I was suffering what some people know as an “introvert hangover.” For me, this takes the form of almost every interaction, no matter how benign, getting on my nerves. I try not to get to this point, but it does happen sometimes. Fortunately, we’re a family of introverts and we do our best to take care of each other when this happens. Also, I’ve been able to have some quiet time at the end of this most recent break from the observatory and I’m starting to feel myself again.

I hope your new year is off to a good start and you’re doing your best to stay healthy and well.

4 comments on “How I Botched the Acetylcholine Test

  1. While I have some fairly good understanding of the Jung-inspired Myers-Briggs Type Indicator, I must admit I don’t remember ever looking up the neurochemistry involved. So now I will.

    I do use the personality types in my writing. Chances are very good that if I have four characters in a play, or four main characters in another long work, they will be an NT, NF, SP, and SJ.

    • I’ll admit, my reading was more a quick scan of the web than a deep dive, but it’s enough to make me interested in learning more. That’s interesting about the characters. I may have to look at some of my own characters in longer works and see how they would fall out on the Myers-Briggs Type Indicator. If nothing else, it would be a fun exercise.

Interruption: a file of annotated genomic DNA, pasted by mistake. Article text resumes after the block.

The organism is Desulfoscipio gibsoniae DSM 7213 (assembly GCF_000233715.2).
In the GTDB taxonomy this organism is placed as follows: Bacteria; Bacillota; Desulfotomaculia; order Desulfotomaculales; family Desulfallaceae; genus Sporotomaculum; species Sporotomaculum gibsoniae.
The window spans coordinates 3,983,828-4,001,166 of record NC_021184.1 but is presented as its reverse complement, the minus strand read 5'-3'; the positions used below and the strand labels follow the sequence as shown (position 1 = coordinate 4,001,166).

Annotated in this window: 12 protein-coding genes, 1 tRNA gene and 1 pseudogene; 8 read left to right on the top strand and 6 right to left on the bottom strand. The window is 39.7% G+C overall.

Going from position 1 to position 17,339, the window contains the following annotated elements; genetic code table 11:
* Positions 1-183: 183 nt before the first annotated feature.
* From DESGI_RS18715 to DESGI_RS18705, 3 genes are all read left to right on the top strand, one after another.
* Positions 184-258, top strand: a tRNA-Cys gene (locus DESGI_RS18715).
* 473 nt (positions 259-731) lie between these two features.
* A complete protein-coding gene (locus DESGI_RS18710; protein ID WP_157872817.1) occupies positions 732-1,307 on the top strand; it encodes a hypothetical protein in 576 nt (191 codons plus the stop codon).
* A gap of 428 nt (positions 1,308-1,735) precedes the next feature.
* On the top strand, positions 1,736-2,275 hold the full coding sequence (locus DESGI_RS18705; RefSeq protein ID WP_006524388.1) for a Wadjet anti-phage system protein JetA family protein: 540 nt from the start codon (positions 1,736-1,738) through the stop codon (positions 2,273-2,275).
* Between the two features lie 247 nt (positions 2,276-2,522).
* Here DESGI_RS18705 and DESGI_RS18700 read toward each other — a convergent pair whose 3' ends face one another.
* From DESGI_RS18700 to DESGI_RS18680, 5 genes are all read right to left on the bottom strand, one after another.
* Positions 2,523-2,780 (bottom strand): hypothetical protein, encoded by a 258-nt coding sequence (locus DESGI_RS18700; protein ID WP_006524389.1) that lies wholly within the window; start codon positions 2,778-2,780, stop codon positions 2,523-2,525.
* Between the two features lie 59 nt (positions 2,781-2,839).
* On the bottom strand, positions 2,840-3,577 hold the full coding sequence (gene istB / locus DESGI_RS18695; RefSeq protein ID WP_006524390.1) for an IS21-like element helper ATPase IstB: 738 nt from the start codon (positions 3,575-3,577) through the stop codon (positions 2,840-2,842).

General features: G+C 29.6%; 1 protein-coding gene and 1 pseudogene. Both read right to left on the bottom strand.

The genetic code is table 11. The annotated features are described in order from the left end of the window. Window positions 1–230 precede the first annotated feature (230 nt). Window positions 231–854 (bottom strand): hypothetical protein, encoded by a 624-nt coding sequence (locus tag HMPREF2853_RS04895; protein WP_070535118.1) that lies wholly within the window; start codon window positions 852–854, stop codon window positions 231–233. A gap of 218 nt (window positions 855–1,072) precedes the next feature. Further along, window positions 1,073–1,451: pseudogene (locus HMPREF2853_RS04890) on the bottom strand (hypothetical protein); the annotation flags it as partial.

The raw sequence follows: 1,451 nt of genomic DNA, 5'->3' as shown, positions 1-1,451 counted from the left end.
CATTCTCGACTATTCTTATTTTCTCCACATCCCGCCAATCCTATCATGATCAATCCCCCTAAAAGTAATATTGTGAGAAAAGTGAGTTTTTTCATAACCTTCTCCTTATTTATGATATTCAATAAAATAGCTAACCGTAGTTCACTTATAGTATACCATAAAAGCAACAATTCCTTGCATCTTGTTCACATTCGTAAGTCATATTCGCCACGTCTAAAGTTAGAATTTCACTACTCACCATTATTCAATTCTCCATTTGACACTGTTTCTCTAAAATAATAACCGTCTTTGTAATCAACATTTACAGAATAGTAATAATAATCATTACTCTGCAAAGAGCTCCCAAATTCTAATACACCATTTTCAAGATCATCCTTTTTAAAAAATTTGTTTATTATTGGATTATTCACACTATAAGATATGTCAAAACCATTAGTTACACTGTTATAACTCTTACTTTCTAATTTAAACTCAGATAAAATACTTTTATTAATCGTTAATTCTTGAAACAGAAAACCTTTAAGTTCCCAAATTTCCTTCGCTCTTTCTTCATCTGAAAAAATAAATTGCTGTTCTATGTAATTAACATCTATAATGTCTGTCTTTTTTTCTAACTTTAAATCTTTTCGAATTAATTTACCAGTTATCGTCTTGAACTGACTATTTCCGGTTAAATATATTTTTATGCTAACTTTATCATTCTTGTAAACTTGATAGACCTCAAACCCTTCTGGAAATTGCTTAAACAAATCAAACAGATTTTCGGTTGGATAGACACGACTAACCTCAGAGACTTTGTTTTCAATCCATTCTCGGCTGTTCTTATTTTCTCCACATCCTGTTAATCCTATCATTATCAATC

2. Willow Croft says:

    I’m an introvert, and I have ADHD, and I just had my first Zoom meeting not too long ago (because I am now able to have internet access in Kansas when it wasn’t available in New Mexico) and the thing was an hour long! I have no idea how young children (or children of any age) sit through a Zoom class. I think I would just upload a bunch of work to a common-access school site and then have it uploaded back when they were done. LOL!

    So, yeah, Zoom meetings are still draining for us introverts…maybe even more so than regular social interactions!

    Amazing on your part!

    • Thanks for sharing your experience! At first, Zoom meetings didn’t bother me much. I was in the comfort of my own workspace and that helped. But there is something about being “on” all the time in Zoom that makes it different — and the body language isn’t “quite” real time because of internet delays, so people sometimes talk over each other without intending too. Yes, you’re talking to real people, but there’s something of the “uncanny valley” to the experience as well.